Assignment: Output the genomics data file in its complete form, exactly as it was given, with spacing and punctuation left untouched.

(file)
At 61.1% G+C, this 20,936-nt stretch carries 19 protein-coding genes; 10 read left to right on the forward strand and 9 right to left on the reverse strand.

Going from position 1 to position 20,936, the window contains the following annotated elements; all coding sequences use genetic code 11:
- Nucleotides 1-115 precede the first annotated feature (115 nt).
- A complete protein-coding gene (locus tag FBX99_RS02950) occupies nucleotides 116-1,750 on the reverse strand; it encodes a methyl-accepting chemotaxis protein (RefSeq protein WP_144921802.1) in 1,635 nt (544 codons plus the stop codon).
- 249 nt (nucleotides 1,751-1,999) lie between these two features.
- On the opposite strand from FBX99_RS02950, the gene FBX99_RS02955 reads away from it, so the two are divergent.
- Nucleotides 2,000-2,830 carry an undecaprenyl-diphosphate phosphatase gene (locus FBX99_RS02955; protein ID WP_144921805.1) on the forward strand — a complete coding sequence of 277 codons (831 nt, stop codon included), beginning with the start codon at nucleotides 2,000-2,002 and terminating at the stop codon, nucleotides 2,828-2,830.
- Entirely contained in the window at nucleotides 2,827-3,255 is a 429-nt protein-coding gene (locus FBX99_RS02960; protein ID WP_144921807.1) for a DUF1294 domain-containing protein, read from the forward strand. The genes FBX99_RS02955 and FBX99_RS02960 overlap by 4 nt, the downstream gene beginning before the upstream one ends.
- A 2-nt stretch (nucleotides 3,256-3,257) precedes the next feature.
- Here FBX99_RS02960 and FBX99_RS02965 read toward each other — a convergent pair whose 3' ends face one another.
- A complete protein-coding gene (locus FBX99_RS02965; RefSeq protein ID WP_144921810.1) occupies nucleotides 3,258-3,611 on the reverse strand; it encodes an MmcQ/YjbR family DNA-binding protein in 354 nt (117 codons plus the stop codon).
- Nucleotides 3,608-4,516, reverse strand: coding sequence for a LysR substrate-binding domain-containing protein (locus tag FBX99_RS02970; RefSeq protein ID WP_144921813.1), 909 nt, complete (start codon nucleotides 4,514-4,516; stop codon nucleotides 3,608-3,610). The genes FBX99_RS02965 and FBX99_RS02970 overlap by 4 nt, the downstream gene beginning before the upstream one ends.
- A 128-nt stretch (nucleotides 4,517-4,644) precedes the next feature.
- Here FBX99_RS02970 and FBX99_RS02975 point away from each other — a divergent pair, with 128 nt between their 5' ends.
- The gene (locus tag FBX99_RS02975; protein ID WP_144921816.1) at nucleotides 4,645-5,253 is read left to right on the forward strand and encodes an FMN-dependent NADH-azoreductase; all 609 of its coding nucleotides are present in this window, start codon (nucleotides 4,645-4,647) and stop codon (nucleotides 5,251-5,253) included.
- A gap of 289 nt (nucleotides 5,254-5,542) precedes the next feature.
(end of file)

At 61.1% G+C, this 20,936-nt stretch carries 19 protein-coding genes; 10 read left to right on the forward strand and 9 right to left on the reverse strand.

Going from position 1 to position 20,936, the window contains the following annotated elements; all coding sequences use genetic code 11:
- Nucleotides 1-115 precede the first annotated feature (115 nt).
- A complete protein-coding gene (locus tag FBX99_RS02950) occupies nucleotides 116-1,750 on the reverse strand; it encodes a methyl-accepting chemotaxis protein (RefSeq protein WP_144921802.1) in 1,635 nt (544 codons plus the stop codon).
- 249 nt (nucleotides 1,751-1,999) lie between these two features.
- On the opposite strand from FBX99_RS02950, the gene FBX99_RS02955 reads away from it, so the two are divergent.
- Nucleotides 2,000-2,830 carry an undecaprenyl-diphosphate phosphatase gene (locus FBX99_RS02955; protein ID WP_144921805.1) on the forward strand — a complete coding sequence of 277 codons (831 nt, stop codon included), beginning with the start codon at nucleotides 2,000-2,002 and terminating at the stop codon, nucleotides 2,828-2,830.
- Entirely contained in the window at nucleotides 2,827-3,255 is a 429-nt protein-coding gene (locus FBX99_RS02960; protein ID WP_144921807.1) for a DUF1294 domain-containing protein, read from the forward strand. The genes FBX99_RS02955 and FBX99_RS02960 overlap by 4 nt, the downstream gene beginning before the upstream one ends.
- A 2-nt stretch (nucleotides 3,256-3,257) precedes the next feature.
- Here FBX99_RS02960 and FBX99_RS02965 read toward each other — a convergent pair whose 3' ends face one another.
- A complete protein-coding gene (locus FBX99_RS02965; RefSeq protein ID WP_144921810.1) occupies nucleotides 3,258-3,611 on the reverse strand; it encodes an MmcQ/YjbR family DNA-binding protein in 354 nt (117 codons plus the stop codon).
- Nucleotides 3,608-4,516, reverse strand: coding sequence for a LysR substrate-binding domain-containing protein (locus tag FBX99_RS02970; RefSeq protein ID WP_144921813.1), 909 nt, complete (start codon nucleotides 4,514-4,516; stop codon nucleotides 3,608-3,610). The genes FBX99_RS02965 and FBX99_RS02970 overlap by 4 nt, the downstream gene beginning before the upstream one ends.
- A 128-nt stretch (nucleotides 4,517-4,644) precedes the next feature.
- Here FBX99_RS02970 and FBX99_RS02975 point away from each other — a divergent pair, with 128 nt between their 5' ends.
- The gene (locus tag FBX99_RS02975; protein ID WP_144921816.1) at nucleotides 4,645-5,253 is read left to right on the forward strand and encodes an FMN-dependent NADH-azoreductase; all 609 of its coding nucleotides are present in this window, start codon (nucleotides 4,645-4,647) and stop codon (nucleotides 5,251-5,253) included.
- A gap of 289 nt (nucleotides 5,254-5,542) precedes the next feature.